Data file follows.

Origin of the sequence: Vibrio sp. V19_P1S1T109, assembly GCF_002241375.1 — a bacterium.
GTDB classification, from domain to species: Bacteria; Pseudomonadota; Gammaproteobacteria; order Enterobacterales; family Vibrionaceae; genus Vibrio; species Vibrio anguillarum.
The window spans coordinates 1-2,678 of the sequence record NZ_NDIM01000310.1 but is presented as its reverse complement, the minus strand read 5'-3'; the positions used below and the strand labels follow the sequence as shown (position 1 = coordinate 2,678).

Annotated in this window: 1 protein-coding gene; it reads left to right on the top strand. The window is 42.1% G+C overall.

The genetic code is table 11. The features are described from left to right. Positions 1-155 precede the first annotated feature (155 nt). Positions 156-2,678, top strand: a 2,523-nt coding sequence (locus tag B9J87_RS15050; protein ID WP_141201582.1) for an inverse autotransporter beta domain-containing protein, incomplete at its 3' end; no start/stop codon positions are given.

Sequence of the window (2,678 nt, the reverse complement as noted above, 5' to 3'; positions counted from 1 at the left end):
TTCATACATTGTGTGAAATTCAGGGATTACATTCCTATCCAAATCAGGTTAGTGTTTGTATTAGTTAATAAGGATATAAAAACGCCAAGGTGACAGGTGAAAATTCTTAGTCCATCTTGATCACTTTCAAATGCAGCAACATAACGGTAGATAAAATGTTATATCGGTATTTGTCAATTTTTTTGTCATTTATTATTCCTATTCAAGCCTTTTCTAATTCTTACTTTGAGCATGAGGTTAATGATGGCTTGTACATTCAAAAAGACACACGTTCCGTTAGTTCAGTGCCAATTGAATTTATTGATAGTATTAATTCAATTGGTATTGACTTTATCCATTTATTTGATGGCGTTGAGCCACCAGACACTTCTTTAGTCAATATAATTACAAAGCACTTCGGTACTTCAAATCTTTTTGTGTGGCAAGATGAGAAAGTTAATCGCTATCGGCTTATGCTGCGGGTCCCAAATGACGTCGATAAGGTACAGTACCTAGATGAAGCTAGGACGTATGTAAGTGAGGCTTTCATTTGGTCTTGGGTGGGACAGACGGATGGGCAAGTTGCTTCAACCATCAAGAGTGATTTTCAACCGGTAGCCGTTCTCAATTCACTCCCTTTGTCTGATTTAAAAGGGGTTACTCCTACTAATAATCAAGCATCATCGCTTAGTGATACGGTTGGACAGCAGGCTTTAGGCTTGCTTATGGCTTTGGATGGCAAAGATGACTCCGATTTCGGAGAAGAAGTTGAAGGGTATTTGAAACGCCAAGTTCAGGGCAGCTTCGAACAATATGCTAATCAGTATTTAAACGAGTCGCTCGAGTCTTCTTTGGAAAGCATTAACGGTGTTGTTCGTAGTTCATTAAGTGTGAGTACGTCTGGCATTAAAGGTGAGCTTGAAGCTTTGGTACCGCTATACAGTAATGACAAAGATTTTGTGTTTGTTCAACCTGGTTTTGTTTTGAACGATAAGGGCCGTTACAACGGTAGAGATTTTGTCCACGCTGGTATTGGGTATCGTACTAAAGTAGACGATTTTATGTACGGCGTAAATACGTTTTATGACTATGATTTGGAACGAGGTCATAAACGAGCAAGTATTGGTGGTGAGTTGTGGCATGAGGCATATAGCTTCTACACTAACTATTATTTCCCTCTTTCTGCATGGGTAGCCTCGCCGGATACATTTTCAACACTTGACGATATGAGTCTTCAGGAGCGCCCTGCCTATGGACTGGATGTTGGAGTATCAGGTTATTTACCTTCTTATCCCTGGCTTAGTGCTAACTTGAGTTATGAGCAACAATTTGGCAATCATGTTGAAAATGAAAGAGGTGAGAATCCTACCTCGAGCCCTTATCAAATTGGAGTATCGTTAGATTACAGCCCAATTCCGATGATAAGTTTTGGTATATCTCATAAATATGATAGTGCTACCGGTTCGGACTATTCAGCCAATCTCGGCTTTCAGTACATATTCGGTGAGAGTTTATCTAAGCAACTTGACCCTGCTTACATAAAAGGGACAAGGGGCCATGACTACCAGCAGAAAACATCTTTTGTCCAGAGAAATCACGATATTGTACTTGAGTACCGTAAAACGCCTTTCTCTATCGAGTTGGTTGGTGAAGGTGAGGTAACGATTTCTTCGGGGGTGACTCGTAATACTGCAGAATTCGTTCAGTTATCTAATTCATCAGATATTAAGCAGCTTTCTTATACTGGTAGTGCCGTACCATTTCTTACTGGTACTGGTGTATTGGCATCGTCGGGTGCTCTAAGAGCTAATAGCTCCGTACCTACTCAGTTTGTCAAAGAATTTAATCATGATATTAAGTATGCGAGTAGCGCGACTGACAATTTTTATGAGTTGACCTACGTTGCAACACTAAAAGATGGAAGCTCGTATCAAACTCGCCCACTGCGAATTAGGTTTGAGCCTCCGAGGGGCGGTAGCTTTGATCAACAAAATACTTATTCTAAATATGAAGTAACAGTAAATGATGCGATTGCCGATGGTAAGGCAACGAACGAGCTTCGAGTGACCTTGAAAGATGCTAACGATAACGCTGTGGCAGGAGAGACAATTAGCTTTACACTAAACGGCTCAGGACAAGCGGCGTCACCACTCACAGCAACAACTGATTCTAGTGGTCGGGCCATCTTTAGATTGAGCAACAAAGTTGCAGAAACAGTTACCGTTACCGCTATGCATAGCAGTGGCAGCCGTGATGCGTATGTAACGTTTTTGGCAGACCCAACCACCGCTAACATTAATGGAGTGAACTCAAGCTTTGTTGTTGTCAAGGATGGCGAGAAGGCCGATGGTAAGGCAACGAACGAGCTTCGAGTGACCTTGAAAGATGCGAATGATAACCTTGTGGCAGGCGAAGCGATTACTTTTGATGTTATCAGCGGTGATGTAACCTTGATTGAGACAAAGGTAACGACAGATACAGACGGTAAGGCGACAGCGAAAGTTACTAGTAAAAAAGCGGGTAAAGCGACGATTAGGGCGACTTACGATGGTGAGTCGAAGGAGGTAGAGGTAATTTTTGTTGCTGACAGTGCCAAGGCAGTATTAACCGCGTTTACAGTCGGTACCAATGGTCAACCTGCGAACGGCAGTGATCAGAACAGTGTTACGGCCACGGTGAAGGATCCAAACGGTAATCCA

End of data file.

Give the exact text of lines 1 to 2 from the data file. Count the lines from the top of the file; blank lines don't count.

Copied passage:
Origin of the sequence: Vibrio sp. V19_P1S1T109, assembly GCF_002241375.1 — a bacterium.
GTDB classification, from domain to species: Bacteria; Pseudomonadota; Gammaproteobacteria; order Enterobacterales; family Vibrionaceae; genus Vibrio; species Vibrio anguillarum.